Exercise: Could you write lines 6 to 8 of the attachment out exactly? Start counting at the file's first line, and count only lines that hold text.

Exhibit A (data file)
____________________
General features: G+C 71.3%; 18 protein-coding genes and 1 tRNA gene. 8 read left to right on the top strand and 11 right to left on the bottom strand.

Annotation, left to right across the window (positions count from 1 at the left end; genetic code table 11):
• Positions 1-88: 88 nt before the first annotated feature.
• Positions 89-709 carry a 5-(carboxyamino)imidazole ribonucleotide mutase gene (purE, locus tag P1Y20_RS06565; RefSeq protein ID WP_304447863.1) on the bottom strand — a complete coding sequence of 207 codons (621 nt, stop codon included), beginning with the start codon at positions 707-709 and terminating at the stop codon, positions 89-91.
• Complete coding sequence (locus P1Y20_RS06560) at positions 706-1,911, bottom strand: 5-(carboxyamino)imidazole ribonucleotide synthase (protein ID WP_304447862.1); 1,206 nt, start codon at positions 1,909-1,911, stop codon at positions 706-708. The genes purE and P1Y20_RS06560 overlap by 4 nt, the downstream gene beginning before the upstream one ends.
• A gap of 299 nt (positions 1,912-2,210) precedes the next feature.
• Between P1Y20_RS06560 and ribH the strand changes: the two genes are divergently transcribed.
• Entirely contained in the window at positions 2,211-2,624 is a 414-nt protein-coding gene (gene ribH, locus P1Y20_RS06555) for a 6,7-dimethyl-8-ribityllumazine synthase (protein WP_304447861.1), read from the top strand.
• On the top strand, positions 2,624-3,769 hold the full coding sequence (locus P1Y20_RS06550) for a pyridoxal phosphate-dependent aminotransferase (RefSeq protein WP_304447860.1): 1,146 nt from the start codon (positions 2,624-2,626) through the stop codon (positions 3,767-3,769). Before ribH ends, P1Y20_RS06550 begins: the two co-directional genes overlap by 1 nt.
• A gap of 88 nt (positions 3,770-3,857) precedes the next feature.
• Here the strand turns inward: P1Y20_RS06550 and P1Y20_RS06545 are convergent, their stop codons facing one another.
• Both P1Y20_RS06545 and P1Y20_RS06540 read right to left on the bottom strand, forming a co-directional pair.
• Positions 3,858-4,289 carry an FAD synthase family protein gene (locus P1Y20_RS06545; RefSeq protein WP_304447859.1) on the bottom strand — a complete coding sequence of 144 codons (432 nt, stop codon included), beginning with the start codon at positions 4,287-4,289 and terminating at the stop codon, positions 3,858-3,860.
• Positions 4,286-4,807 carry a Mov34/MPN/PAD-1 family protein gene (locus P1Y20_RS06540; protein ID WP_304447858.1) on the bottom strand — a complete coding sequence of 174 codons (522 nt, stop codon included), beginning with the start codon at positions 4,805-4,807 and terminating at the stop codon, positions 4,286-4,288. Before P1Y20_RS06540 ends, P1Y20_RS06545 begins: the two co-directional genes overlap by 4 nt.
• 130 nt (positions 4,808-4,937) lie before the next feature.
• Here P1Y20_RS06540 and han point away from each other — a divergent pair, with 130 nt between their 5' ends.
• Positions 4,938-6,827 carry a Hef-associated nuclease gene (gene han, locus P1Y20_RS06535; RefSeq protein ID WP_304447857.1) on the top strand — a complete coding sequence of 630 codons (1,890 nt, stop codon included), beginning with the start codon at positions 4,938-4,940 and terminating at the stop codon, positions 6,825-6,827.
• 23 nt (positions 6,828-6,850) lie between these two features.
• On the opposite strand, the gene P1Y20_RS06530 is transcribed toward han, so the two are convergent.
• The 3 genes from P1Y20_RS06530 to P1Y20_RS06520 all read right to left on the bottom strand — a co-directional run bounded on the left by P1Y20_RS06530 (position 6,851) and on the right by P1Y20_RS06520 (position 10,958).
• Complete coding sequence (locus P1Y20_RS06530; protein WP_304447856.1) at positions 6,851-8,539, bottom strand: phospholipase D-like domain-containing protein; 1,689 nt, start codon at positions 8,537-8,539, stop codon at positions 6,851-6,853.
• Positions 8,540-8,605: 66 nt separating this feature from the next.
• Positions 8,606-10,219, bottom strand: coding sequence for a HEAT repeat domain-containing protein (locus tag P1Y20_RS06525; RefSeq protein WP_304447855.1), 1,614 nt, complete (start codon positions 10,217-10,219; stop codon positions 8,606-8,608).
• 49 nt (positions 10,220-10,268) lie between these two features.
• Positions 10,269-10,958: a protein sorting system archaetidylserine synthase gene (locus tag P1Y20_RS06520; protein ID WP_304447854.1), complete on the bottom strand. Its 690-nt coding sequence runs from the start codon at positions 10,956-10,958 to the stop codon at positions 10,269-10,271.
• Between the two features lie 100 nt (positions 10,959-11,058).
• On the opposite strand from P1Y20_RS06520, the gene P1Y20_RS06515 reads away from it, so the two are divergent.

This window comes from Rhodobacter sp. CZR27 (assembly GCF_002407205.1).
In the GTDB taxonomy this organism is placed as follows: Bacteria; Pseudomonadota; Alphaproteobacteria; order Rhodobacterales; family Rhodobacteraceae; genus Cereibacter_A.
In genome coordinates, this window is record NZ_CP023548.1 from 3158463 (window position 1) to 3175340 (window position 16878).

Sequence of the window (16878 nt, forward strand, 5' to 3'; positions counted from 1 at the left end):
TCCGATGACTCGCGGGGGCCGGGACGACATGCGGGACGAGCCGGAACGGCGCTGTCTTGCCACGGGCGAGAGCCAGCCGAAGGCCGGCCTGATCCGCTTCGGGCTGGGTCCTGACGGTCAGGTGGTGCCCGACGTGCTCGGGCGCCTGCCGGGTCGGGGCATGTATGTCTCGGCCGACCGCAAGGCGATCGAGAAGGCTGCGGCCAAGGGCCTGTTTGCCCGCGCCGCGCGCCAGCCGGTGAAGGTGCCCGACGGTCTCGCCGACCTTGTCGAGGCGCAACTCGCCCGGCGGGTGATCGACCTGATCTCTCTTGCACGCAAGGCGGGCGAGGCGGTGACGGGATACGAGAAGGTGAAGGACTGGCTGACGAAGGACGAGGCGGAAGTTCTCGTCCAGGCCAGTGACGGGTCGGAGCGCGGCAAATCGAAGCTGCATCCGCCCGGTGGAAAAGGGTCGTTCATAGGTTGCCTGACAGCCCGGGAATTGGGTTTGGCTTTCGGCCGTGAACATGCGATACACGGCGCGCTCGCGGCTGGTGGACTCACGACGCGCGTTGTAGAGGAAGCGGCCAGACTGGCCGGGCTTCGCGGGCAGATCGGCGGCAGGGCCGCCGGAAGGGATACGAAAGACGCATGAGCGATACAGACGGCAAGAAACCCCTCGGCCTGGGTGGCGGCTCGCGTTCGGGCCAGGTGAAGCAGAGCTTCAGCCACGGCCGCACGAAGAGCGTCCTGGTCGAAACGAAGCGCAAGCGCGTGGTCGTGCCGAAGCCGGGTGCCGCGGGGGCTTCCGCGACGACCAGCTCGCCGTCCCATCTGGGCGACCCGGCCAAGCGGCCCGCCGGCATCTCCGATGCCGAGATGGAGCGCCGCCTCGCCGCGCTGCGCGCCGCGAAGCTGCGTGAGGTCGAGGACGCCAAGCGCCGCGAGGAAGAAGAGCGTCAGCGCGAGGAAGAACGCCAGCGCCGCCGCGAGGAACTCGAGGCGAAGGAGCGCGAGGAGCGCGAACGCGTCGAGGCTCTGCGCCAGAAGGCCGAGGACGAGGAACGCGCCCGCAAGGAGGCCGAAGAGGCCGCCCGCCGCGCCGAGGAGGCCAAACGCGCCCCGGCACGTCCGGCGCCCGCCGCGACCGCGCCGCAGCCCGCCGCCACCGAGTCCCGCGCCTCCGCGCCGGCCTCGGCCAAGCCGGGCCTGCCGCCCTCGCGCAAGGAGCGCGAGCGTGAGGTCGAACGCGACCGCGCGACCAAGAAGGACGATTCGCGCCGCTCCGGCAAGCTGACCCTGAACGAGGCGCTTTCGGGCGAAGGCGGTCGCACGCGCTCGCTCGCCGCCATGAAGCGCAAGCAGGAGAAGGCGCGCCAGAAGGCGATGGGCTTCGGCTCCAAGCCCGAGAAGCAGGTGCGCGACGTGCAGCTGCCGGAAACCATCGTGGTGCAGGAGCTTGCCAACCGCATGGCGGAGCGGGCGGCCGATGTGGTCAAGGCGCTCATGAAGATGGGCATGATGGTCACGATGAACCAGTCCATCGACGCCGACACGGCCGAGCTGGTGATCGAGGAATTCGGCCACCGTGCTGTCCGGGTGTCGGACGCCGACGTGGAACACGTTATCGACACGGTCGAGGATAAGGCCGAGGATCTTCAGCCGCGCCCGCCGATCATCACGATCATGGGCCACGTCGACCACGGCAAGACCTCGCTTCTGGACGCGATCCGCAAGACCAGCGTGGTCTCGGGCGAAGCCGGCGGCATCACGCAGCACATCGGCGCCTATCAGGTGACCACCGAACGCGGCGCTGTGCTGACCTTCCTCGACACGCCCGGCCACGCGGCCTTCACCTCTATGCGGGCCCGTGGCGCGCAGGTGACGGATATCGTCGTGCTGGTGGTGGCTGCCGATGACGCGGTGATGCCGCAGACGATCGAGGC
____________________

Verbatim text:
• A gap of 299 nt (positions 1,912-2,210) precedes the next feature.
• Between P1Y20_RS06560 and ribH the strand changes: the two genes are divergently transcribed.
• Entirely contained in the window at positions 2,211-2,624 is a 414-nt protein-coding gene (gene ribH, locus P1Y20_RS06555) for a 6,7-dimethyl-8-ribityllumazine synthase (protein WP_304447861.1), read from the top strand.